Stocks drop over concern about rates

April 01, 1995|By Bloomberg Business News

NEW YORK -- U.S. stocks lost ground yesterday, hurt most by falling telephone and auto companies, amid concern that interest rates will rise and corporate earnings will suffer later this year.

An unexpectedly strong report on fourth-quarter economic growth pushed the Dow industrials into a 60-point plunge in the first half-hour of trading, triggering New York Stock Exchange limits on stock-index arbitrage trading. Share prices later pared their losses as Treasury bonds and the dollar trimmed theirs and as oil and gold stocks recovered.

The Dow industrials, which reached a record 4,172.56 yesterday, closed down 14.87 yesterday, at 4,157.69. Aluminum Co. of America, DuPont Co. and Procter & Gamble Co. paced the early decline, which was broad as well as steep. By day's end, about four stocks fell for every three that rose on the New York Stock Exchange. Volume was 353 million shares.

Investors reacted to the Commerce Department estimate that the economy grew 5.1 percent in the fourth quarter, up from an earlier estimate of 4.6 percent and far above economists' forecasts. Faster growth raises the prospect of higher inflation, casting doubt on the idea that the economy will slow to a point where rates stay stable and corporate profits can continue to grow -- a so-called soft landing.

"Inflationary pressures are building up in the economy," said Paul BTC Secord, money manager at Independence Capital Management.

"The only place they're not showing up is in the consumer price index. Either operating margins will get squeezed hard and profit growth will collapse, or companies are going to have to pass along price increases," spurring the Federal Reserve to again lift rates to cool inflation, he said.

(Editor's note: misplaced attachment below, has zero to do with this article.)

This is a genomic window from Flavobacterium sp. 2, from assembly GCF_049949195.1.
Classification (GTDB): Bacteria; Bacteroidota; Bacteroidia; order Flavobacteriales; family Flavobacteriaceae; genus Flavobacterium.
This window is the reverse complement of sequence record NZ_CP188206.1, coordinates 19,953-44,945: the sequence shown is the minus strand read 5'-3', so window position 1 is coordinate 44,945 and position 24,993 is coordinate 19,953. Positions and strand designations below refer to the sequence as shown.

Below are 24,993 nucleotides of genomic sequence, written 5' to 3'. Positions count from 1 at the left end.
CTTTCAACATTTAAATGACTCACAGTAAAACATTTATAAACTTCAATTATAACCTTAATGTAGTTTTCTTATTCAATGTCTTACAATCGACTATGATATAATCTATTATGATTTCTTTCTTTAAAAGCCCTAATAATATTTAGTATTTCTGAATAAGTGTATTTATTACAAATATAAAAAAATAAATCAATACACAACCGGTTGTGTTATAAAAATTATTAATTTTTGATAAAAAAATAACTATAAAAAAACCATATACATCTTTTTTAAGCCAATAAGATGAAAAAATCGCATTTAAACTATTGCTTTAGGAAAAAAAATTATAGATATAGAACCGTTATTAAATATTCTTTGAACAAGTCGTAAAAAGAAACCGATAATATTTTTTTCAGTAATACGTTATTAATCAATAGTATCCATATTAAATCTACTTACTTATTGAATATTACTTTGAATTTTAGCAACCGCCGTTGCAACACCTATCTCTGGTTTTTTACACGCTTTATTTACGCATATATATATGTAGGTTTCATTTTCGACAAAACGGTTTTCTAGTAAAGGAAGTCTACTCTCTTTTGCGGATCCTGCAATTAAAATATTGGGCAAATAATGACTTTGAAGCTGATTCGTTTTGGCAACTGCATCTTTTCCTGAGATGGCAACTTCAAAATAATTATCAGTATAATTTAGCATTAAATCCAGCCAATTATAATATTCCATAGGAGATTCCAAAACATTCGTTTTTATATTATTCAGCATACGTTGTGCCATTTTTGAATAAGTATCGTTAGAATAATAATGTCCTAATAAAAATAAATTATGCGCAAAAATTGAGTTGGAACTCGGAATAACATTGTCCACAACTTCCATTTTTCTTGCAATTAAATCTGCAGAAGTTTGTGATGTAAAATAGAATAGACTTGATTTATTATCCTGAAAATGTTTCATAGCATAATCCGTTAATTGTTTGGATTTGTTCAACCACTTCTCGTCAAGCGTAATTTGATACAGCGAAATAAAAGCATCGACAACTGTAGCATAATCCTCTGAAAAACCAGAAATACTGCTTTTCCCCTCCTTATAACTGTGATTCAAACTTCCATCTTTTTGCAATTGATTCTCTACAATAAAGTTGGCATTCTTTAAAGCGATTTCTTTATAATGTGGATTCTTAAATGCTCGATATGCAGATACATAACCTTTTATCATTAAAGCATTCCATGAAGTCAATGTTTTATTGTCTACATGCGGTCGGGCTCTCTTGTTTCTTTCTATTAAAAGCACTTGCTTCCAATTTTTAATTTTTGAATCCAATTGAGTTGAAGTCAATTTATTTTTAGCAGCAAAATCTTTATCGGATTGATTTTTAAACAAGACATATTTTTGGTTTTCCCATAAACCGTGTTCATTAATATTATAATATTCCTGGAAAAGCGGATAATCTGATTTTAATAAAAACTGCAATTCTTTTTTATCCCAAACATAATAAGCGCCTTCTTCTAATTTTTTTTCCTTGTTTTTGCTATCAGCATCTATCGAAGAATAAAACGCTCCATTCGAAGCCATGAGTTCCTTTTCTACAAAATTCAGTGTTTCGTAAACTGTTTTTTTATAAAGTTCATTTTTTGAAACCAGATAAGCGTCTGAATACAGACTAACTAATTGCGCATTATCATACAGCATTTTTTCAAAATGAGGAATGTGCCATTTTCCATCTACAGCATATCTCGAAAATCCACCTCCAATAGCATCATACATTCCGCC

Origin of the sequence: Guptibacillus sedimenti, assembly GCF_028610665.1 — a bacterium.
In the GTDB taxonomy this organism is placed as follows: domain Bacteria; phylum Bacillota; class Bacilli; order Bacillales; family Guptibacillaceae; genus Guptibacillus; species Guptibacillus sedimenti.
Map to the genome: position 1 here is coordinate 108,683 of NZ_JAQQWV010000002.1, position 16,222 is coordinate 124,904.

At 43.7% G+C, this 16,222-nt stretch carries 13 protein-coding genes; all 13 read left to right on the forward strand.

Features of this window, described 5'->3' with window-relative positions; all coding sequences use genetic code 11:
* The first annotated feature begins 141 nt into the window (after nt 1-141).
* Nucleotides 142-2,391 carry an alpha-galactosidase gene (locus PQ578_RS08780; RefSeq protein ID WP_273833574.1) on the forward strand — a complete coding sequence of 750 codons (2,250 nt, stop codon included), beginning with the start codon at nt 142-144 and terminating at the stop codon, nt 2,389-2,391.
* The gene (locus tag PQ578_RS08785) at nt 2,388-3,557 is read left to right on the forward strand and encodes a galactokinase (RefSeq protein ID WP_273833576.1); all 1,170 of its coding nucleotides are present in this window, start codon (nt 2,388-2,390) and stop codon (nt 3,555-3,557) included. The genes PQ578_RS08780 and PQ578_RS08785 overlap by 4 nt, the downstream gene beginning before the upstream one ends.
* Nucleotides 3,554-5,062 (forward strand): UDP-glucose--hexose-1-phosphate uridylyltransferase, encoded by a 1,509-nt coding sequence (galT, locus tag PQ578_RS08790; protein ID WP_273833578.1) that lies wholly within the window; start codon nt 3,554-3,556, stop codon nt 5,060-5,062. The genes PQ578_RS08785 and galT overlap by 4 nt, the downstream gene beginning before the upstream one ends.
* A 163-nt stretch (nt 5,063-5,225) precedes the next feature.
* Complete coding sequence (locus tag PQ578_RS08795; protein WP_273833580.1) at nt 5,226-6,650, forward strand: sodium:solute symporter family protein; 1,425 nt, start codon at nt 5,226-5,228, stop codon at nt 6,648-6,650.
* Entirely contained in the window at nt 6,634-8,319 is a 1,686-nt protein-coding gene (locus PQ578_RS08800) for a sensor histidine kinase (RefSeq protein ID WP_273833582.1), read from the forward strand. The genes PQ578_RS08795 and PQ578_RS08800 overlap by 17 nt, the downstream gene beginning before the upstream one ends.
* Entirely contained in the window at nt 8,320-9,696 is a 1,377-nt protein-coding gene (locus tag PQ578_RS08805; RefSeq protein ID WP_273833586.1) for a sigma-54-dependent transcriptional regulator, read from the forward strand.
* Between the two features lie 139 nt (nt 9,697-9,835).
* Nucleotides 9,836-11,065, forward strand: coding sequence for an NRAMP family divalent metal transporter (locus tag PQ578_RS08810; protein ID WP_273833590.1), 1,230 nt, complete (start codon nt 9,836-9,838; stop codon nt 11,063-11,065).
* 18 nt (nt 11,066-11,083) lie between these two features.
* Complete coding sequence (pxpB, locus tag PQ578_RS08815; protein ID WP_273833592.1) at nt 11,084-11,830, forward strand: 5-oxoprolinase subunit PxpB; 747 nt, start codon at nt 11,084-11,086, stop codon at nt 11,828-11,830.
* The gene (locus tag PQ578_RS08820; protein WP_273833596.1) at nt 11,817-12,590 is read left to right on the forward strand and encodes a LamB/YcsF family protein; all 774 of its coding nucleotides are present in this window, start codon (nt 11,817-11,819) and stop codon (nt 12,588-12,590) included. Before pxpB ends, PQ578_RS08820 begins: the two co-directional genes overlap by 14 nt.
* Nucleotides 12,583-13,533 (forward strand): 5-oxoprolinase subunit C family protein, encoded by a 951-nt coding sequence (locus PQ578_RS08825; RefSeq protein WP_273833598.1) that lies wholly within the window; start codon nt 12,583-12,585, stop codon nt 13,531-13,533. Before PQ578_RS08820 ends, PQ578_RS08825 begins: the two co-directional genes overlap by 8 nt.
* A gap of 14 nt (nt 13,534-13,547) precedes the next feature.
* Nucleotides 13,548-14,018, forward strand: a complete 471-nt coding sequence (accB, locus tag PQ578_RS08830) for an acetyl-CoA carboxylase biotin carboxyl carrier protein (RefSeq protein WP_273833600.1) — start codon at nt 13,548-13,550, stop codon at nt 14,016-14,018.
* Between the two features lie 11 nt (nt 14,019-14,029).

Higher rates slow the economy, raise consumer and corporate borrowing costs and make stocks less attractive in comparison with bonds.

Concern about inflation drove yields on benchmark 30-year Treasury bonds as high as 7.50 percent, from 7.41 percent Thursday. Yields ended at 7.43 percent. A weaker dollar aggravated such concerns: The currency tumbled against the German mark and reached a post-World-War-II low against the Japanese yen, giving back all of Thursday's gains.

The Standard & Poor's 500-stock index dropped 1.51, to 500.71, after falling as much as 5.91, as electrical equipment, food and computer software shares also declined.

The Nasdaq Composite Index eked out a 0.35-point gain, to 817.21, after sinking as much as 10.36. Cisco Systems Inc., Tele-Communications Inc., Bay Networks Inc., Pioneer Hi-Bred International and HBO & Co. all strengthened.

Telephone stocks retreated after the Federal Communications Commission yesterday approved a plan that will force the

nation's biggest local phone companies to cut the fees they charge long-distance companies by as much as $1 billion over the next year.

Ameritech Corp. fell 75 cents, to $41.25; GTE Corp. declined $1, to $33.25; SBC Communications Inc. slipped 62.5 cents, to $42; and Bell Atlantic Corp. eased 75 cents, to $52.875.

Automakers were the market's second-worst performing industry group after more than 12,000 workers at General Motors Corp. and Chrysler Corp. walked off the job at plants in Indiana in Michigan in disputes over keeping local jobs.

Ford Motor Co. dropped 87.5 cents, to $26.875; GM weakened 87.5 cents, to $44; and Chrysler fell 87.5 cents, to $41.75.

Amid the inflation concerns, gold stocks were the fourth best-performing group in the S&P 500 yesterday. The S&P index of six gold stocks rose as much as 6.93, to 240.01. Barrick Gold Corp. rose 37.5 cents, to $25; Homestake Mining Co. added 25 cents, to $18.50; and Santa Fe Pacific Gold Corp. rose 37.5 cents, to $12.625.

Gains in oil stocks, many of which see their overseas earnings grow as the dollar falls, helped the market recover. Amoco Corp. shares rose $1, to $63.625; and Mobil Corp. shares climbed $2.125, to $92.625.

For the quarter as a whole, stocks registered their biggest gain since the first three months of 1991. The Standard & Poor's 500 Index jumped 9.02 percent, the Nasdaq Composite Index surged 8.68 percent, and the Dow industrials gained 8.43 percent.

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